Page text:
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Spending on ICT in the GCC is likely to reach nearly $180 billion (Dh660bn) over the next three years, according to a new report by Markaz called GCC Infrastructure – ICT Linking in to a Digital World.
The report highlights that IT spending in GCC countries is expected to grow between eight and 10 per cent driven by the larger countries of Saudi Arabia and the UAE, which account for 50 per cent and 25 per cent, respectively, of total GCC ICT spending.
Elaborating on the biggest economy in the GCC, Saudi Arabia, the authors of the report cite major economic reforms and diversification initiatives taken by the government coupled with record high oil revenues, the main factors behind the increased investment opportunities in country's ICT sector in the past five years.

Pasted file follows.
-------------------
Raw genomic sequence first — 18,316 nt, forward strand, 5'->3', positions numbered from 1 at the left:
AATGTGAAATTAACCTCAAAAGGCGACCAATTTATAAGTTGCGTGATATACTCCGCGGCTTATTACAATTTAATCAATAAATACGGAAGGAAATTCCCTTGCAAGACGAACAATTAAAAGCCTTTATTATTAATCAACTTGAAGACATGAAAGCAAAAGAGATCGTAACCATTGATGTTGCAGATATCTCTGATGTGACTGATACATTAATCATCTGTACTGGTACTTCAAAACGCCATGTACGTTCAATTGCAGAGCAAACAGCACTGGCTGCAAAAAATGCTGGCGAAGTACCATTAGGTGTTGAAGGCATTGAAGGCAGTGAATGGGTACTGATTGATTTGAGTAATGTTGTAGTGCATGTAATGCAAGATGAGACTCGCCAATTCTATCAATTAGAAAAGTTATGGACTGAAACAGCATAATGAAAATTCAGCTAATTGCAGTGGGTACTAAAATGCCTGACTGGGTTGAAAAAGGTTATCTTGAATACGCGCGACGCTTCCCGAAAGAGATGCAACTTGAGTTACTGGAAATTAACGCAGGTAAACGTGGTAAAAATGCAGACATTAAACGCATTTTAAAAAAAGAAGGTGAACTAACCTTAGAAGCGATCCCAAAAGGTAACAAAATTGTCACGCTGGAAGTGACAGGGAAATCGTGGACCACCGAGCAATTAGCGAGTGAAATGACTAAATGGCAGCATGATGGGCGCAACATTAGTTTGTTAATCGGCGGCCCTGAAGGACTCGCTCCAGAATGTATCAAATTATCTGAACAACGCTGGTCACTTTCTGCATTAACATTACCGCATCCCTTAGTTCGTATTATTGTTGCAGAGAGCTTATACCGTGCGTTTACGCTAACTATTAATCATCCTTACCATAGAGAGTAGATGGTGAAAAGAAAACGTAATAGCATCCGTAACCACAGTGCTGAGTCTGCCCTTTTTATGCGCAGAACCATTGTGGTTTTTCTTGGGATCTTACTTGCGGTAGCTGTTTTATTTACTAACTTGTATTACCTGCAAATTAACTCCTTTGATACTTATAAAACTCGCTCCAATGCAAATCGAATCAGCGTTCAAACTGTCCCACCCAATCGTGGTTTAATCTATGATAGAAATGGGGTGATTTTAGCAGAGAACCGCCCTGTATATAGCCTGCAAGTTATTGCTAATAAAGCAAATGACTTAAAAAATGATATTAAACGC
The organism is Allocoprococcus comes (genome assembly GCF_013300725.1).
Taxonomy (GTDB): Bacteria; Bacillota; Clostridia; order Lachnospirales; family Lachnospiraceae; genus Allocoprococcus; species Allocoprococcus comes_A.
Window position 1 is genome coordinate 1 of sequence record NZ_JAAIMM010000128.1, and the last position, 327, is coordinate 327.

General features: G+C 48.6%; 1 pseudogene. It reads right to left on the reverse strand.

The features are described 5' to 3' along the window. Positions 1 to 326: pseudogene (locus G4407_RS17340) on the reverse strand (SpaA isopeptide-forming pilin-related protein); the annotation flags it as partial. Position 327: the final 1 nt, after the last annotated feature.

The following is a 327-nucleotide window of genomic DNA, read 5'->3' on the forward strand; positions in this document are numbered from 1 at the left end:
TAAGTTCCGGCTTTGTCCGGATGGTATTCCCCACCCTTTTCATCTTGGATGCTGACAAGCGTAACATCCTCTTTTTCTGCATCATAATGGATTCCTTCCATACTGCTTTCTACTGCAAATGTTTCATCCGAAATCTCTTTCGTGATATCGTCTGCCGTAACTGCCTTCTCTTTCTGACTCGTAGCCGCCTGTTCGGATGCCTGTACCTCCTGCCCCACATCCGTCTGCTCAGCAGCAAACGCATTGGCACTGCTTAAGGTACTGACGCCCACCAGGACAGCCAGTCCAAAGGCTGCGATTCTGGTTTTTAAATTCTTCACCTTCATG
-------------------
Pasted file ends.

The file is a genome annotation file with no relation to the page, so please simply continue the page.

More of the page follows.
ICT spending in the kingdom grew 17 per cent year-on-year in 2008 to $24bn, over 75 per cent of which was for communication spending. This is expected to have decelerated sharply to a four per cent growth in 2009. ICT spending is forecasted to grow at a three-year CAGR of eight per cent to $32bn by 2012, versus the 17 per cent CAGR it clocked over the past five years.
As far as the majority of spending is concerned, roughly 50 per cent goes to the consumer sector, followed distantly by energy and utilities at an average of 12 per cent. Government sector stand at nine per cent and services is at seven per cent.
The fixed line network, with a subscriber base of nearly 4.17 million and penetration level of 16 per cent, covers 69 per cent of households in the country.
"In line with the regional and global 'fixed to mobile substitution' trend, the fixed line segment has shown very stagnated growth compared to the mobile and internet segments, growing at a CAGR of just three per cent between 2002-2008.